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Lexis+ AI
James Castro-Edwards

Counsel, Arnold & Porter

Root and branch

Root and branch


With an explosion of 'multi-disciplinary practices' predicted, James Ward explains how his firm made the leap from accountants to MDP

The legal services landscape is set to change dramatically from 6 October, when reforms under the Legal Services Act 2007 will allow non-legal businesses such as other professional advisers, banks and even supermarkets to share a marketplace with traditional solicitors' firms.

Traditional law firms are now looking for ways to diversify in response to this potential new threat, with multi-disciplinary practices (MDPs) one possible route.

My firm Whale Rock was part of the early wave of MDPs that sprung up over the past few years. Launching as an accountancy practice in 2004, we then decided to branch out and add legal services to our offerings. Why did we do it? The answer is simple: we started to see demand for it from our accountancy clients.

Many of our clients are based in the oil, gas and mining industries. This ranges from companies drilling in the North Sea through to firms looking to set up new operations in the Middle East, Africa or, indeed, anywhere else in the world. This can throw up a whole host of legal and accounting issues, ranging from FSA regulation through to dealing with countries which may be subject to UN sanctions, such as Iran or Ivory Coast.

As an increasing number of accountancy clients began to enquire about legal matters, we realised there was a crossover between the two disciplines which could have great business potential. After all, if we could help our clients with highly complex accounting matters, why shouldn't we be able to do the same with equally complicated legal queries? It made good business sense to be able to offer our clients both services under one roof, rather than advising them on accountancy matters and then letting them go elsewhere for their legal and compliance requirements. In many cases, our clients simply didn't know where to turn for appropriate legal advice, simply because they couldn't find anyone specialising in their sector.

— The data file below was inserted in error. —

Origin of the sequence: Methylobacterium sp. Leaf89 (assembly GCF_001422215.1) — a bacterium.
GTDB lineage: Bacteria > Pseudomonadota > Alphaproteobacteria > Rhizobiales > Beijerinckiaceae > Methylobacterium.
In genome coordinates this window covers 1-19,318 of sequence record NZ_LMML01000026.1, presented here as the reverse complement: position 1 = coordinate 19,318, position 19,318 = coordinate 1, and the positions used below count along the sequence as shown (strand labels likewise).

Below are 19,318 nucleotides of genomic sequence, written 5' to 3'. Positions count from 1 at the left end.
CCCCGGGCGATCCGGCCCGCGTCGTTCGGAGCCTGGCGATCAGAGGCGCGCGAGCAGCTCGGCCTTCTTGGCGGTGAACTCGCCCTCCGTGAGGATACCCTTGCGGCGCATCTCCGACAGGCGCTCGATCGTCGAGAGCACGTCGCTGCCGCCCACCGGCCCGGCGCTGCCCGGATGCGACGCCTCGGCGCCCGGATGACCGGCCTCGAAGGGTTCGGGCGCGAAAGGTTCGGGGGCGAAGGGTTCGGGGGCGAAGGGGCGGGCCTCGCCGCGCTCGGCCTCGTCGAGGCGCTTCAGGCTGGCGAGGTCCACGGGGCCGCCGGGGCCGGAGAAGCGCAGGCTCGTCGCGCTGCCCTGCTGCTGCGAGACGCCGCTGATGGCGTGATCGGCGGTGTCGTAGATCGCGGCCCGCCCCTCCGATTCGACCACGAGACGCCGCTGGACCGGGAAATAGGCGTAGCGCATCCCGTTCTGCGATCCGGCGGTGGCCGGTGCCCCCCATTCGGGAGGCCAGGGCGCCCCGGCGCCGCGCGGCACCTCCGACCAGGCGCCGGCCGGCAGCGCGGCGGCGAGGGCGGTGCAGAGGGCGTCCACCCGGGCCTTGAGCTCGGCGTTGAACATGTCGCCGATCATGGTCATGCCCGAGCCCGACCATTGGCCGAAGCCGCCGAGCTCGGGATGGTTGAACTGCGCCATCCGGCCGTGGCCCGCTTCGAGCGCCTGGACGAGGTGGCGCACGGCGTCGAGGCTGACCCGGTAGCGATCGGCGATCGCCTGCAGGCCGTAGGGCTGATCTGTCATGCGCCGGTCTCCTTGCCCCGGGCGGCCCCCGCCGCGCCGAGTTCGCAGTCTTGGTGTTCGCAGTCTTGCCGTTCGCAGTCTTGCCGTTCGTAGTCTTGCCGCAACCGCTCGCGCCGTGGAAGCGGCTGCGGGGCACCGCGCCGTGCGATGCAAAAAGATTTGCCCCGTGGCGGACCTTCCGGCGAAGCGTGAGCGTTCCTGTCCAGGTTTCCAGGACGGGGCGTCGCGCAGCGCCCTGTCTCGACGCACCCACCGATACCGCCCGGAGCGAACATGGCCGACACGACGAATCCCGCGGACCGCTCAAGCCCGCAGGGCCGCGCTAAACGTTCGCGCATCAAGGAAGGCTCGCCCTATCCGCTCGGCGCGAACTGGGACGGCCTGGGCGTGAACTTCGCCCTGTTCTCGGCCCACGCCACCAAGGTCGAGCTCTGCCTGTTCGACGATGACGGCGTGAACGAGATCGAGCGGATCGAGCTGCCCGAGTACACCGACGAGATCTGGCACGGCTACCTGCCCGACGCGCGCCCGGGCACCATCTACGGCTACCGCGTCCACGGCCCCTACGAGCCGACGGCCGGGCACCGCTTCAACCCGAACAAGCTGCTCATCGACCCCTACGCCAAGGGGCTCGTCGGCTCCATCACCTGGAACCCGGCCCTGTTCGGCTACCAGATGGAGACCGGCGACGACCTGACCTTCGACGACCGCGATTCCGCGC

Three in one

With this in mind, in 2008 Whale Rock Legal was set up, owned and managed by fully qualified solicitors. This sat alongside another professional division known as Whale Rock Company Secretariat, which was launched in 2007 after we acquired Lawrence Graham LLP's company secretarial practice. Operating under the umbrella of Whale Rock Professional Services Group, the Whale Rock brand name is owned by a limited liability partnership, which licenses it to the accounting, legal and company secretarial arms, which each operate as three separate trading entities. Our legal arm is regulated by the Solicitors Regulation Authority (SRA) while our accounting entity is authorised and regulated by the Institute of Chartered Accountants in England and Wales (ICAEW).

The brand licensing does not convey control over client work, which has allowed the independent trading entities to operate successfully to date. With the MDP developments, we are investigating whether to become a single firm. The group has enjoyed significant organic growth each year since it was first established seven years ago, which I believe is due in part to our decision to provide an MDP structure ahead of the implementation of the Legal Services Act.

Our clients include AIM-listed, FTSE100 and Fortune 500 companies, together with large American private equity firms. I believe that becoming an MDP has played a major part in us winning these clients and in helping the company continue to grow. By focusing on offering specialist services that other firms do not provide, we have been fortunate enough to receive regular referrals from the large international accounting and legal firms, including the Big Four, which cannot provide these services but recognise what we do.

However, we're not resting on our laurels and are still looking ahead. While having three disciplines under one roof has proved beneficial, our clients still face the bureaucratic hassle of having to enter into numerous engagement letters with the separate entities. Because our services are provided by multi-disciplinary teams of accountants and lawyers, we are looking at the possibility of a single trading entity with a single regulator covering both our accountancy and legal operations. It's too early to say exactly how we will do this, but we are considering our options and discussing these with the different regulators.

Breaking barriers

As a firm, we believe that the breaking down of regulatory restrictions is a good thing for both the legal and accounting professions. While many high street firms are understandably worried about the potential new competition they face, the Legal Services Act will provide an opportunity for practices to expand into exciting new disciplines, particularly if these are not already covered in their local area.

Being able to offer different disciplines in one place will make it easier for firms to interact with clients. It will also make it easier for them to cross-sell services and for multi-disciplinary teams to work on specific assignments. It may also enhance a practice's equity value.

I doubt that many of the larger firms will rush to become MDPs because they will still have the same conflicts and independence issues that firms such as Klegal and KPMG or Andersen Legal and Garretts experienced more than ten years ago. Our offering is totally different, being an 'in-house team' model.

Becoming an MDP will have benefits for high street lawyers and accountants. But this market has different issues born by its small personal clients, over whom high street partnerships tend to be very protective.

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